A still from 'The Simpsons' opening credits

Thankfully, the opening title sequences lives on through such shows as The Simpsons, Family Guy and two of my least favourite shows of all time, Two and a Half Men and The Big Bang Theory. Immediately familiar, curiously cerebral sequences, they are almost comforting in some ways; like that meal mum cooks often that you love. I often remember coming home from school or work feeling like utter crap, turning on the TV and hearing The Simpsons theme and almost immediately feeling better. It was my brain saying to me “Okay, Simpsons is starting. Let’s get ready to laugh”, and for the next 30 minutes, I was in – hooked.

Quite the testament to the power of a mere 20 seconds of programming, no?

But, arguably, nobody does the opening title sequence better than American cable network HBO, with California based company Digital Kitchen being behind any number of their series’ openings, from True Blood to Six Feet Under. Often indulgently long, shamelessly beautiful and accompanied by some amazing music choices, HBO programming grabs you before you even know the show with these sequences. Even if you don’t know Deadwood, you can still admire and enjoy just that isolated moment of film making for what it is.

Now, I know no other way to approach this other than to work through my own personal favourites from HBO, so here goes nothing, really…

MOOD

SIX FEET UNDER (2001 – 2005)

Let me tell you a story: I’m about ten, my mum’s a massive fan of a show I’m not allowed to watch about a family of people who work in the “business of funerals”. I’m lying in bed at about 9:30 at night, with the door open, just beginning to drift off to sleep, and all of a sudden from the lounge room I hear that opening chord, and I’m immediately awake again, and unable to sleep for probably another hour or so, just because the music freaked me out so intensely.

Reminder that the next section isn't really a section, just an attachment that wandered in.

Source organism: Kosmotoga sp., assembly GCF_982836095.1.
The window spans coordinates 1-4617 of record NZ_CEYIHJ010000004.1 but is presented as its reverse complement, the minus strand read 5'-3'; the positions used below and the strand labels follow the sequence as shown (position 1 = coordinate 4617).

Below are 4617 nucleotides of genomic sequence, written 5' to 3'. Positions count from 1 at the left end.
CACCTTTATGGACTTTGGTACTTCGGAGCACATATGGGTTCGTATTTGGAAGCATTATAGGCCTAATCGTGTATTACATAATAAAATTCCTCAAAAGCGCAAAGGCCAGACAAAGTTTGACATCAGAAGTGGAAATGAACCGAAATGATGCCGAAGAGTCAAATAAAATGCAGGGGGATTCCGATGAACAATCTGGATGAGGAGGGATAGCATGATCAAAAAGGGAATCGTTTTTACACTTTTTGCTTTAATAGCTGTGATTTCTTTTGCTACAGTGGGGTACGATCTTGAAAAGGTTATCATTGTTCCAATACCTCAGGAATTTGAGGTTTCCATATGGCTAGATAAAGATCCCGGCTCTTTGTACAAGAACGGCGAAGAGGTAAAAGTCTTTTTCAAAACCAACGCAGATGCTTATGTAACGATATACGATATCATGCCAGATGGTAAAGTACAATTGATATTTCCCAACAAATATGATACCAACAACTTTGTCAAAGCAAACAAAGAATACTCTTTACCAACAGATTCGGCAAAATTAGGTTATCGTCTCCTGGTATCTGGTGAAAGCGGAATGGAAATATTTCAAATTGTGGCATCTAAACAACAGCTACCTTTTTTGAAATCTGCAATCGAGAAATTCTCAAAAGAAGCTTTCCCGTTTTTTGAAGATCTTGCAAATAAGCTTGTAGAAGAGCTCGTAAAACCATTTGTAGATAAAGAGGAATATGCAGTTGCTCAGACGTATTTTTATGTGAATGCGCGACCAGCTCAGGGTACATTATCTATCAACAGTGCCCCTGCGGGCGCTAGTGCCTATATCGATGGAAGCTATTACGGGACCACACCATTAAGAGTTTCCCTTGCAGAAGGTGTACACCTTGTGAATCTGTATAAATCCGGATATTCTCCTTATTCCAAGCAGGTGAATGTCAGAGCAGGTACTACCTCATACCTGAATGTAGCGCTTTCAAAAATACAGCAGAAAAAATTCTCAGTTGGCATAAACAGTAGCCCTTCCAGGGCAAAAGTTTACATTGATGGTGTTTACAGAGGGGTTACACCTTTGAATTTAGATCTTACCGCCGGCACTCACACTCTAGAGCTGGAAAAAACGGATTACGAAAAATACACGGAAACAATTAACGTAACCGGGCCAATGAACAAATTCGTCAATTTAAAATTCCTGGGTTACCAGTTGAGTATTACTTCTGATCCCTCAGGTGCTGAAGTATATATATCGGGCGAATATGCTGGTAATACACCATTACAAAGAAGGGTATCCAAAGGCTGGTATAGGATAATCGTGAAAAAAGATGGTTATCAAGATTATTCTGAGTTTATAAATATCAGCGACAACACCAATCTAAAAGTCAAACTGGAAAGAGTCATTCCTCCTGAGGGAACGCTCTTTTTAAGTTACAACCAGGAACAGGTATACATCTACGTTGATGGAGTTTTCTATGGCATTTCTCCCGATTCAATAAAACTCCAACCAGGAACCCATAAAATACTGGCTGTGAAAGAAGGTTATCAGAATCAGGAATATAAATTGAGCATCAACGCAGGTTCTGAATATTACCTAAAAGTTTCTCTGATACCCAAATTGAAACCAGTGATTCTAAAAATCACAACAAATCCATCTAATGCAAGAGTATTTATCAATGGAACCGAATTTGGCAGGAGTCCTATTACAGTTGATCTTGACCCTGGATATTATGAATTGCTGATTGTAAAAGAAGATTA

That’s my first recollection of Six Feet Under, and a testament to the power of this sequence. The combination of Thomas Newman’s score – which is so frightening and chilling, but also quite beautiful – and the images, all shot with that uncanny sense of sparsity and coldness, that combine to give you an immediate sense of the mood of the piece.

TIME AND PLACE

DEADWOOD (2004 – 2006)

Arguably one of the best TV series ever made, Deadwood is – if you’ve never seen it – freakin’ awesome! In fact, Mark said something on Friday that struck quite a chord with me, and that is that Deadwood is, in many ways, Shakespearean: half some of the most florid, inspired, poetic speeches ever committed to the screen, and half cock jokes. Easily one of the most inspired shows ever created, with some of the best writing and acting from an ensemble cast ever.